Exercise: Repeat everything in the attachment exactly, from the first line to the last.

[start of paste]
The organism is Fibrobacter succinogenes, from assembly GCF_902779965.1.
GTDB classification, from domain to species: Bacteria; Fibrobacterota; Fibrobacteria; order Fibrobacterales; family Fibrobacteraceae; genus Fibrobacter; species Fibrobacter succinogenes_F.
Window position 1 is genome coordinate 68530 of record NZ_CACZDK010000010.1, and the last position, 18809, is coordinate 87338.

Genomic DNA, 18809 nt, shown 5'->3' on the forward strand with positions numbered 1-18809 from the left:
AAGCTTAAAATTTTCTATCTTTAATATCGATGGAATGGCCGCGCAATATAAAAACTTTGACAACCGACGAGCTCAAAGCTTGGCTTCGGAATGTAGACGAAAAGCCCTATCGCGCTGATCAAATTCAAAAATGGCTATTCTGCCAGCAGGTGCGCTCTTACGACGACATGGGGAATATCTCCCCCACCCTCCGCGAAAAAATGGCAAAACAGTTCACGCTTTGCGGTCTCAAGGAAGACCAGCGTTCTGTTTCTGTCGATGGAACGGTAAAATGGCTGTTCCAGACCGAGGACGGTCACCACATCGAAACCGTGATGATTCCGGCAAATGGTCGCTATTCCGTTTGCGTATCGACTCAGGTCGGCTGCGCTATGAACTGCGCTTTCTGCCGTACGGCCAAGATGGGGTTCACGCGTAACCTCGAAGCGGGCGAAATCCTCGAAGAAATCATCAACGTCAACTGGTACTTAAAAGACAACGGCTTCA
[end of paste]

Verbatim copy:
The organism is Fibrobacter succinogenes, from assembly GCF_902779965.1.
GTDB classification, from domain to species: Bacteria; Fibrobacterota; Fibrobacteria; order Fibrobacterales; family Fibrobacteraceae; genus Fibrobacter; species Fibrobacter succinogenes_F.
Window position 1 is genome coordinate 68530 of record NZ_CACZDK010000010.1, and the last position, 18809, is coordinate 87338.

Genomic DNA, 18809 nt, shown 5'->3' on the forward strand with positions numbered 1-18809 from the left:
AAGCTTAAAATTTTCTATCTTTAATATCGATGGAATGGCCGCGCAATATAAAAACTTTGACAACCGACGAGCTCAAAGCTTGGCTTCGGAATGTAGACGAAAAGCCCTATCGCGCTGATCAAATTCAAAAATGGCTATTCTGCCAGCAGGTGCGCTCTTACGACGACATGGGGAATATCTCCCCCACCCTCCGCGAAAAAATGGCAAAACAGTTCACGCTTTGCGGTCTCAAGGAAGACCAGCGTTCTGTTTCTGTCGATGGAACGGTAAAATGGCTGTTCCAGACCGAGGACGGTCACCACATCGAAACCGTGATGATTCCGGCAAATGGTCGCTATTCCGTTTGCGTATCGACTCAGGTCGGCTGCGCTATGAACTGCGCTTTCTGCCGTACGGCCAAGATGGGGTTCACGCGTAACCTCGAAGCGGGCGAAATCCTCGAAGAAATCATCAACGTCAACTGGTACTTAAAAGACAACGGCTTCA